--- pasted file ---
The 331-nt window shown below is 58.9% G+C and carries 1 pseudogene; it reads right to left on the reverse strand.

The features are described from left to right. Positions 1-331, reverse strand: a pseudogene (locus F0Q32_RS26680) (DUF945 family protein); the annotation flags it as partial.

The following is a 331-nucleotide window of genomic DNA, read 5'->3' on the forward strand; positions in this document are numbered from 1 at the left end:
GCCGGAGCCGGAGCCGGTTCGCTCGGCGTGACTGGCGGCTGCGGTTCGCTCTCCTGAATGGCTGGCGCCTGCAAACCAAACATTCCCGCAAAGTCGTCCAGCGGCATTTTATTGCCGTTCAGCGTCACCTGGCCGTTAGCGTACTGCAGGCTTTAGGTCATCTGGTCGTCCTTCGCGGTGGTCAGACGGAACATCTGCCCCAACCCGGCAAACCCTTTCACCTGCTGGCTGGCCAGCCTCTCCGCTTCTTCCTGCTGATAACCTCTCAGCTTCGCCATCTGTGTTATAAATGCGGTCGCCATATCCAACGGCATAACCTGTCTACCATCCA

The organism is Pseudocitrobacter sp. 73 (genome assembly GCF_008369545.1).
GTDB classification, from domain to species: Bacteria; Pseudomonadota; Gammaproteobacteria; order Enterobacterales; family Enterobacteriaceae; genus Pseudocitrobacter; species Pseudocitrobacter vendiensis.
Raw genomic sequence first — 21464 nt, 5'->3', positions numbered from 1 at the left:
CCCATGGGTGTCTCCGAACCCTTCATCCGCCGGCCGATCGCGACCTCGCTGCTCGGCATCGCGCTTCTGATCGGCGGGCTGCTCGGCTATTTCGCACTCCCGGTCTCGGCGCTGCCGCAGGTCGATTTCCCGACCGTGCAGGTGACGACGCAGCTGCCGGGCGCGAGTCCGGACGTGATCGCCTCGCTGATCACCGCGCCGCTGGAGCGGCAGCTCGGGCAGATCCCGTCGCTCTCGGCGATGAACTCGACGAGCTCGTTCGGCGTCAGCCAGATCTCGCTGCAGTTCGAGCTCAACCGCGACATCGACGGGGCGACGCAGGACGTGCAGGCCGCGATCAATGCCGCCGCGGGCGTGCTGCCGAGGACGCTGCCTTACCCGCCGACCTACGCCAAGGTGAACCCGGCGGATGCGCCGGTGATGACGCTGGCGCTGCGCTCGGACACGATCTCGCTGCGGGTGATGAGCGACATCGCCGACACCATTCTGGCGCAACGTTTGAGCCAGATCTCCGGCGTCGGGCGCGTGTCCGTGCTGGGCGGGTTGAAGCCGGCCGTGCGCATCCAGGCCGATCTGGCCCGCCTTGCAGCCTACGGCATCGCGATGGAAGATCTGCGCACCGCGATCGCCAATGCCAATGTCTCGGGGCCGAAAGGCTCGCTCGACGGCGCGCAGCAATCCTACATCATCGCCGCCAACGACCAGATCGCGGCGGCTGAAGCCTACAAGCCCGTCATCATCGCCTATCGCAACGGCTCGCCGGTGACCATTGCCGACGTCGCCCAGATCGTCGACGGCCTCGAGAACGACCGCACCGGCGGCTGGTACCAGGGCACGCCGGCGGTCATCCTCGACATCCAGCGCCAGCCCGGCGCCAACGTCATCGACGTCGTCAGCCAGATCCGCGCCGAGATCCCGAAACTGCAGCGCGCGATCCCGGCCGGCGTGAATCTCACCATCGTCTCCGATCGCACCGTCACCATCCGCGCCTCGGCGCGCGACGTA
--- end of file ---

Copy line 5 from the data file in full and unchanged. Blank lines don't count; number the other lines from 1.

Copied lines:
The organism is Pseudocitrobacter sp. 73 (genome assembly GCF_008369545.1).